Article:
June 11, 2008

Pangea Day

Filed under: Interesting,Video — Tomek @ 2:58 am

Jehane Noujaim, writer and director of Control Room won the TED Prize in 2006, an award granted annually at the TED Conference. She was granted a wish to change the world and $100,000. Her wish was to create a day in which the world came together through film. Pangea Day is her wish coming true. See her acceptance speech below.

Starting at 18:00 GMT on May 10, 2008, locations in Cairo, Kigali, London, Los Angeles, Mumbai, and Rio de Janeiro will be linked for a live program of powerful films, live music, and visionary speakers. The entire program will be broadcast – in seven languages – to millions of people worldwide through the internet, television, and mobile phones.

The 24 short films to be featured have been selected from an international competition that generated more than 2,500 submissions from over one hundred countries. The films were chosen based on their ability to inspire, transform, and allow us see the world through another person’s eyes.

There are no embed links at pangeaday.org so here is a link to a list of short films featured on Pangea Day. To get an overview, watch some highlights.

I can recommend the beautifully surreal, rather brazilesque film L’Homme Sans Tete (The Man Without a Head) by the Argentinian director Juan Diego Solanas.

June 10, 2008

A pizza of radius z and thickness a has a volume of pi z z a

Filed under: Interesting,Text/Link — Tomek @ 1:37 am

Yummy.

June 8, 2008

The Sounds of Colour

Filed under: Physical Universe,Thoughts — Tomek @ 6:48 pm

A440 is the 440 Hz tone that serves as the standard for musical pitch. A440 is the musical note A above middle C (A4).

Every time you double the frequency, the pitch goes one octave up. Starting from the note A at 440Hz, doubling the frequency six times, you hear five different As until the sound becomes ultrasonic and inaudible. Another 36 octaves up and the frequency is the same as that of visible light, in our case from A440 you get a frequency of 484THz, which is a wavelength of 619nm, which is red.

The frequency spectrum of visible light is a bit less than one octave. This can actually be seen, in that on one end of the spectrum is red and the other end is moving back from blue to red, giving violet.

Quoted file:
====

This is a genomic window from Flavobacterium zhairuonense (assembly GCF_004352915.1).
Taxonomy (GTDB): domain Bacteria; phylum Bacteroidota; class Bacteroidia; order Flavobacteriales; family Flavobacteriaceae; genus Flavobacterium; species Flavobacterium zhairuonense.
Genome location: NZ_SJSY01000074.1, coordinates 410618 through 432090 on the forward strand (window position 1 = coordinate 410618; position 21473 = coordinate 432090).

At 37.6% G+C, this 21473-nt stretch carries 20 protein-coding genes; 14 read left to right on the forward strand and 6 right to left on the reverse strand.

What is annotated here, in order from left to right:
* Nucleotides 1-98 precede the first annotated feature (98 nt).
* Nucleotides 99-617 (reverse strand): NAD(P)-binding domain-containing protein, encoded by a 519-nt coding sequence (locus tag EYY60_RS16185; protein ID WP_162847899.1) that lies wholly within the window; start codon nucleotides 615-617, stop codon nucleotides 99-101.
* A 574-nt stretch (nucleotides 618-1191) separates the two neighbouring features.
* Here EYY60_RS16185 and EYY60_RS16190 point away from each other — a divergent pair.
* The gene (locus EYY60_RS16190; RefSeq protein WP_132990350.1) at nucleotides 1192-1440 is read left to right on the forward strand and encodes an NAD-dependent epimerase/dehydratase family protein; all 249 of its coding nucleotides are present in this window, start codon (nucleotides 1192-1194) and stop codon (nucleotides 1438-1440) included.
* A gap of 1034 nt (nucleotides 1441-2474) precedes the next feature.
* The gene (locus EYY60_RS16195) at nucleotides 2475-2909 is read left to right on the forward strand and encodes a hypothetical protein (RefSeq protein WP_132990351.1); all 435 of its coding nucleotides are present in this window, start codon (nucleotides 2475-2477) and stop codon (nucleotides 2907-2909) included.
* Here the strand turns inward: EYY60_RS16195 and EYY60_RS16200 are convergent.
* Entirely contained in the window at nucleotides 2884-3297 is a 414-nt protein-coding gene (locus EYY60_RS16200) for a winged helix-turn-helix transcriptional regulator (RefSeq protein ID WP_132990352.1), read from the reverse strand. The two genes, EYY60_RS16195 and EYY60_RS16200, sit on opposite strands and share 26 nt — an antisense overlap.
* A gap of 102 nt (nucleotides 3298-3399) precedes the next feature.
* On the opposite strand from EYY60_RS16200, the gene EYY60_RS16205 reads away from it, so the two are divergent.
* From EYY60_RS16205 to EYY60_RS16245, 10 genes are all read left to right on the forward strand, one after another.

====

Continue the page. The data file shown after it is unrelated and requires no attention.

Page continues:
(more…)

June 6, 2008

Panspermia

Life from Space

Filed under: Life Science — Tomek @ 1:43 pm

Scientists from the Cardiff Centre for Astrobiology collected particles from the stratosphere up to 41 km up using a specially designed and cleaned device attached to a balloon. They found hundreds of particles in their filters, among them living cells. Due to the nature of our atmosphere it is highly unlikely that any of those cells found their way up from the earth by themselves, implying that at least some must have come from somewhere else.


Link to the papers and more pictures.

Abstract

Theories of panspermia are rapidly coming into vogue, with the possibility of the transfer of viable bacterial cells from one planetary abode to another being generally accepted as inevitable. The panspermia models of Hoyle and Wickramasinghe require the transfer of viable bacterial cells from interstellar dust to comets and back into interplanetary and interstellar space. In such a cycle a viable fraction of as little as 10-18 at the inception of a newly formed comet/planet system suffices for cometary panspermia to dominate over competing processes for the origin and transfer of life. The well-attested survival attributes of microbes under extreme conditions, which have recently been discovered, gives credence to the panspermia hypothesis. The prediction of the theory that comets bring microbes onto the Earth at the present time is testable if aseptic collections of stratospheric air above the tropopause can be obtained. We describe a recent collection of this kind and report microbiological analysis that shows the existence of viable cells at 41km, falling to Earth at the rate of a few tonnes per day over the entire globe. Some of these cells have been cultured in the laboratory and found to include microorganisms that are not too different from related species on the Earth. This is in fact what the Hoyle-Wickramasinghe theory predicts. The weight of evidence goes against the more conservative explanation that organisms are being lofted to the high atmosphere from the ground.